Likewise, there will be a certain risk of escalation if Ukraine uses NATO airfields for launching F-16 attack missions, according to the observers.”And I would think, especially if you’re using, let’s say, Polish air bases to take off from, that then opens up fair game for counterattacks into NATO’s space,” said Rasmussen. “And it’s not necessarily an attack against NATO, really. Basically, NATO has thrown themselves directly into it aside just from providing arms and that just creates a very, very dangerous situation.”Furthermore, “beyond risk of direct engagement in a war with Russia – that NATO members, and NATO itself, is unprepared and unequipped for – is the political and economic uncertainty of Ukraine itself, and thinking about what will be left of Ukraine to rebuild – and for the West, to invest in,” highlighted Kwiatkowski.Still, she does not rule out Washington going ahead with its military adventurism. The US Air Force veteran suggested that the US may use contract pilots or artificial intelligence in order to hide traces.
"The ways NATO could stretch the conflict out while avoiding a direct confrontation with Russia seems to be what they are already doing – subterfuge, use of contractors, and directly lying – and as we see with the Nord Stream drama, it is only a matter of time before these options no longer work," she emphasized.
Russia’s Special Operation in UkraineLIVE UPDATES: F-16s for Ukraine Not on Table, Stance Unchanged – White House6 March, 05:13 GMT
Biden is Ambiguous About Sending F-16 to Kiev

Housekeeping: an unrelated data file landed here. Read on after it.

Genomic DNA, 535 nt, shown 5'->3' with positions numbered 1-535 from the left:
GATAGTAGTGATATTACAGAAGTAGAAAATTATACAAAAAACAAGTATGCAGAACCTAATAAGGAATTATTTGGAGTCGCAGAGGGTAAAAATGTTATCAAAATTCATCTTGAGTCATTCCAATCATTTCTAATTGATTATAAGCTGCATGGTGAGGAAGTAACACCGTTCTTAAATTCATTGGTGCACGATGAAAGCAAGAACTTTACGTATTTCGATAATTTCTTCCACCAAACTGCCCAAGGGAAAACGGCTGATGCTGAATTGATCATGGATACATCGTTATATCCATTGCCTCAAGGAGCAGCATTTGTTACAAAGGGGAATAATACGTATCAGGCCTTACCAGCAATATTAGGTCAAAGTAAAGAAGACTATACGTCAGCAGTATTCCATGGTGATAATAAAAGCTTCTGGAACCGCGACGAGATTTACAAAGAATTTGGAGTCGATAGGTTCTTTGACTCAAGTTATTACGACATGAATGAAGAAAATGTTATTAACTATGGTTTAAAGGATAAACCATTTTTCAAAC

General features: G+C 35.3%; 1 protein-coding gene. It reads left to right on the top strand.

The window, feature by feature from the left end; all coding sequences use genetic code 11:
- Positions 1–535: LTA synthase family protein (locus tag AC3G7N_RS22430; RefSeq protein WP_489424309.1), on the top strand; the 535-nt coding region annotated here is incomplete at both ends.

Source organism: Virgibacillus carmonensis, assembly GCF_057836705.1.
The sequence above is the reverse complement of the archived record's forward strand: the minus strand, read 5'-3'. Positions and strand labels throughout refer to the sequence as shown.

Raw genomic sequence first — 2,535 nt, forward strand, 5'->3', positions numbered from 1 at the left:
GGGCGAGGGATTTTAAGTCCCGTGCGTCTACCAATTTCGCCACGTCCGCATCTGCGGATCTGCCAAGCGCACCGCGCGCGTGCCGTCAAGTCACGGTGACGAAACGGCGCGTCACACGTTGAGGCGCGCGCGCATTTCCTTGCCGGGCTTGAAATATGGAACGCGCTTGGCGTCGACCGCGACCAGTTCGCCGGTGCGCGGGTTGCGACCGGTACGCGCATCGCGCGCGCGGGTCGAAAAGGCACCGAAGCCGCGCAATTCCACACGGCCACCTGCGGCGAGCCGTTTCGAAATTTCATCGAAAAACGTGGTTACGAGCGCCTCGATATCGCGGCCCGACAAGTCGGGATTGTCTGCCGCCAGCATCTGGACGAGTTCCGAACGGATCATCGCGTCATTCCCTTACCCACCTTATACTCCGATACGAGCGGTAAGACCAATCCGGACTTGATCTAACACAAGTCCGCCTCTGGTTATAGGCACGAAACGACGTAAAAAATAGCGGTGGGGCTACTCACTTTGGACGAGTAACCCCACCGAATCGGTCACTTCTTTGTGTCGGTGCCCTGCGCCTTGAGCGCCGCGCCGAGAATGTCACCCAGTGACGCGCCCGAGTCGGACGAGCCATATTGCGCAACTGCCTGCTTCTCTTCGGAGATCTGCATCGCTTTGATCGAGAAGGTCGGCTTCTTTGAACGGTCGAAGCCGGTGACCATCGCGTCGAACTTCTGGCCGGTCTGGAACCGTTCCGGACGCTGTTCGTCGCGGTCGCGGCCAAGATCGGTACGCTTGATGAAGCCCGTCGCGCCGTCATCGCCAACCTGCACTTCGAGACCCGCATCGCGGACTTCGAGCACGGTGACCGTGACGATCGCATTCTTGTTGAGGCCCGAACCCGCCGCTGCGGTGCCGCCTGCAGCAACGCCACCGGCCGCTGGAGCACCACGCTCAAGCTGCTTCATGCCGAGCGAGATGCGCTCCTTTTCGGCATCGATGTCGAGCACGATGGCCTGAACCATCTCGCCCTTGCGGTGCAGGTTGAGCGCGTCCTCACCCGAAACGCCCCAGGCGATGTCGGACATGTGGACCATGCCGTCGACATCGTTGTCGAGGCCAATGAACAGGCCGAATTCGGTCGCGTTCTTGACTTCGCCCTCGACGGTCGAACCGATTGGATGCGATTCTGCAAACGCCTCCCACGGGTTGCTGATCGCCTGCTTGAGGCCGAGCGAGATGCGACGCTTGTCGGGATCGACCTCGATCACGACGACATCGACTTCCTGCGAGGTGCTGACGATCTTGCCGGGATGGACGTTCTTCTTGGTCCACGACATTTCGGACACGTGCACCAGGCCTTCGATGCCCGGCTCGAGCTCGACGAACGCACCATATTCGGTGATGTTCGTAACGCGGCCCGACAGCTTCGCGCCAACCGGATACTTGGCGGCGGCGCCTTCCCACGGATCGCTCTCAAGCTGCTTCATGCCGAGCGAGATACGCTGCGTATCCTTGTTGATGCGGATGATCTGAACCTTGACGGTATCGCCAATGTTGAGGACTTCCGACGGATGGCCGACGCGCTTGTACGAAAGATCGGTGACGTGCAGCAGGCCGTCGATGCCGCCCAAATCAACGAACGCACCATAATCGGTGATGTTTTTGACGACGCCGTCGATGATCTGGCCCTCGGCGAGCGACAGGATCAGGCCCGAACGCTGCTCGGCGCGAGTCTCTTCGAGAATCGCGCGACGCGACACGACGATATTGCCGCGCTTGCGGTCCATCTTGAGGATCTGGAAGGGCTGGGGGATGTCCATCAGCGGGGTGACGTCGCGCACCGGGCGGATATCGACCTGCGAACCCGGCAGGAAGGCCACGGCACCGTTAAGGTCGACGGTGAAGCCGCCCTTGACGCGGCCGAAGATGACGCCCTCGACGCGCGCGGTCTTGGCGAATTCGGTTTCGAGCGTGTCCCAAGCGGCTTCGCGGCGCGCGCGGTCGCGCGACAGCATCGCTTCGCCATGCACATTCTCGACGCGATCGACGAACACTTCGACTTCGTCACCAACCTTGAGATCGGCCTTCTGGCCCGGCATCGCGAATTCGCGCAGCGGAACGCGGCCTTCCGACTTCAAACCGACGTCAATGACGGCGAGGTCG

US President Joe Biden had repeatedly ruled out sending F-16 fighter jets to Kiev. Speaking to an American broadcaster on February 24, Biden said that Ukrainian President Volodymyr Zelensky “doesn’t need F-16s now,” adding that “there is no basis upon which there is a rationale” for doing this. At the same time, however, the US president made it clear that it does not mean “never.”In the aftermath of Berlin and Washington’s pledge to provide the Ukrainian military with Leopard and Abrams main battle tanks in January 2023, some top Kiev officials started to call upon the Biden administration to go even further and send F-16 combat aircraft to Ukraine.Some US lawmakers, from both parties, joined those calls insisting that the American-made fighters “could prove decisive for control of Ukrainian airspace this year” in a letter which they sent to Biden on February 16.“F-16s or similar fourth generation fighter aircraft would provide Ukraine with a highly mobile platform from which to target Russian air-to-air missiles and drones, to protect Ukrainian ground forces as they engage Russian troops, as well as to engage Russian fighters for contested air superiority,” the letter, obtained by Politico, argued.MilitaryTop Democrat Says F-16s for Ukraine ‘Not Wise Use of Resources’28 February, 20:10 GMTEarlier, Washington’s NATO allies dropped the hint that they could supply Kiev with the US-made fighters, as per Zelenskiy’s most senior adviser Andriy Yermak. He particularly referred to Poland, which, however, was careful to emphasize that it would act in full coordination with its NATO allies. French President Emmanuel Macron said that “nothing is excluded in principle” while referring to potential deliveries of fighter planes to Ukraine, but warned against further escalating the conflict.Russia has repeatedly warned NATO countries against getting involved in the Ukraine conflict via the supply of weapons to the Kiev regime. Russian Foreign Minister Sergey Lavrov has recently reiterated that any cargo that contains weapons for Ukraine will become a legitimate target for Russia. The Kremlin also pointed out that flooding Ukraine with weapons is prolonging the conflict, increasing the number of civilian casualties and disrupting the prospects of the Russian-Ukrainian negotiations. Lavrov particularly stated that the US and NATO are directly involved in the conflict in Ukraine, “including not only through the supply of weapons, but also through the training of personnel (…) on the territory of the UK, Germany, Italy and other countries.”In the wake of the reports that two Ukrainian pilots are being evaluated for skills with attack aircraft in the US, the White House specified that it still does not plan to supply Ukraine with F-16 fighter jets.